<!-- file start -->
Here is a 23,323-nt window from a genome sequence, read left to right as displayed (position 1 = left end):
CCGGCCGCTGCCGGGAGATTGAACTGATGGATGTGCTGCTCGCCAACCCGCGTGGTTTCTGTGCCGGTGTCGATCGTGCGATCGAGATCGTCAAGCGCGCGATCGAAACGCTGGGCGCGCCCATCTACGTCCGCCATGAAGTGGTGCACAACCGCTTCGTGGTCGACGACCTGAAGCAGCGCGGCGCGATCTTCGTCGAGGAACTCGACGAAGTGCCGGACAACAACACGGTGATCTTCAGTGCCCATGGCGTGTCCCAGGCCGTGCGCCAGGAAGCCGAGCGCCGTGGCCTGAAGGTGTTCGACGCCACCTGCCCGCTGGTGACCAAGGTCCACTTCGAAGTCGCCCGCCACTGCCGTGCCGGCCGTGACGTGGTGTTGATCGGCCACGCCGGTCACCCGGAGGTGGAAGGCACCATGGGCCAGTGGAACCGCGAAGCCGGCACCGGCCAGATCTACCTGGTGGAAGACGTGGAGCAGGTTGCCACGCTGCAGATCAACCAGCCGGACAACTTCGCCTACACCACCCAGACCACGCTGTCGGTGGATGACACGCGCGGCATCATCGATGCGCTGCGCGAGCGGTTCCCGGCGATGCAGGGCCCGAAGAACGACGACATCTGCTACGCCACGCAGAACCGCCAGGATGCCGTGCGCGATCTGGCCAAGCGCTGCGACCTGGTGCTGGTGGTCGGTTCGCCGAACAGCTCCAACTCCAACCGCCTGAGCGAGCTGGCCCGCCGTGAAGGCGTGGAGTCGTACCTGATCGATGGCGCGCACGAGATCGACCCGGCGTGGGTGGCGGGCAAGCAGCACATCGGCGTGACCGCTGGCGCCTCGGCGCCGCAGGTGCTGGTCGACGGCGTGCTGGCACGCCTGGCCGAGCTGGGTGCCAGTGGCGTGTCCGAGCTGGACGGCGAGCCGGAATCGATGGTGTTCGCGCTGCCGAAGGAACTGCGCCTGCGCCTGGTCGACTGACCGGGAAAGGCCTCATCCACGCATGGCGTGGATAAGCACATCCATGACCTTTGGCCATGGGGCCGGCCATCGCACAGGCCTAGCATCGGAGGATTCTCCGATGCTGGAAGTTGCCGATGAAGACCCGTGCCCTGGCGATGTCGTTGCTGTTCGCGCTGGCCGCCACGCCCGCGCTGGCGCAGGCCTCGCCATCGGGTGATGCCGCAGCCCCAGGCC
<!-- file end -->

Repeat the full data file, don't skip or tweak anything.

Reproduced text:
Here is a 23,323-nt window from a genome sequence, read left to right as displayed (position 1 = left end):
CCGGCCGCTGCCGGGAGATTGAACTGATGGATGTGCTGCTCGCCAACCCGCGTGGTTTCTGTGCCGGTGTCGATCGTGCGATCGAGATCGTCAAGCGCGCGATCGAAACGCTGGGCGCGCCCATCTACGTCCGCCATGAAGTGGTGCACAACCGCTTCGTGGTCGACGACCTGAAGCAGCGCGGCGCGATCTTCGTCGAGGAACTCGACGAAGTGCCGGACAACAACACGGTGATCTTCAGTGCCCATGGCGTGTCCCAGGCCGTGCGCCAGGAAGCCGAGCGCCGTGGCCTGAAGGTGTTCGACGCCACCTGCCCGCTGGTGACCAAGGTCCACTTCGAAGTCGCCCGCCACTGCCGTGCCGGCCGTGACGTGGTGTTGATCGGCCACGCCGGTCACCCGGAGGTGGAAGGCACCATGGGCCAGTGGAACCGCGAAGCCGGCACCGGCCAGATCTACCTGGTGGAAGACGTGGAGCAGGTTGCCACGCTGCAGATCAACCAGCCGGACAACTTCGCCTACACCACCCAGACCACGCTGTCGGTGGATGACACGCGCGGCATCATCGATGCGCTGCGCGAGCGGTTCCCGGCGATGCAGGGCCCGAAGAACGACGACATCTGCTACGCCACGCAGAACCGCCAGGATGCCGTGCGCGATCTGGCCAAGCGCTGCGACCTGGTGCTGGTGGTCGGTTCGCCGAACAGCTCCAACTCCAACCGCCTGAGCGAGCTGGCCCGCCGTGAAGGCGTGGAGTCGTACCTGATCGATGGCGCGCACGAGATCGACCCGGCGTGGGTGGCGGGCAAGCAGCACATCGGCGTGACCGCTGGCGCCTCGGCGCCGCAGGTGCTGGTCGACGGCGTGCTGGCACGCCTGGCCGAGCTGGGTGCCAGTGGCGTGTCCGAGCTGGACGGCGAGCCGGAATCGATGGTGTTCGCGCTGCCGAAGGAACTGCGCCTGCGCCTGGTCGACTGACCGGGAAAGGCCTCATCCACGCATGGCGTGGATAAGCACATCCATGACCTTTGGCCATGGGGCCGGCCATCGCACAGGCCTAGCATCGGAGGATTCTCCGATGCTGGAAGTTGCCGATGAAGACCCGTGCCCTGGCGATGTCGTTGCTGTTCGCGCTGGCCGCCACGCCCGCGCTGGCGCAGGCCTCGCCATCGGGTGATGCCGCAGCCCCAGGCC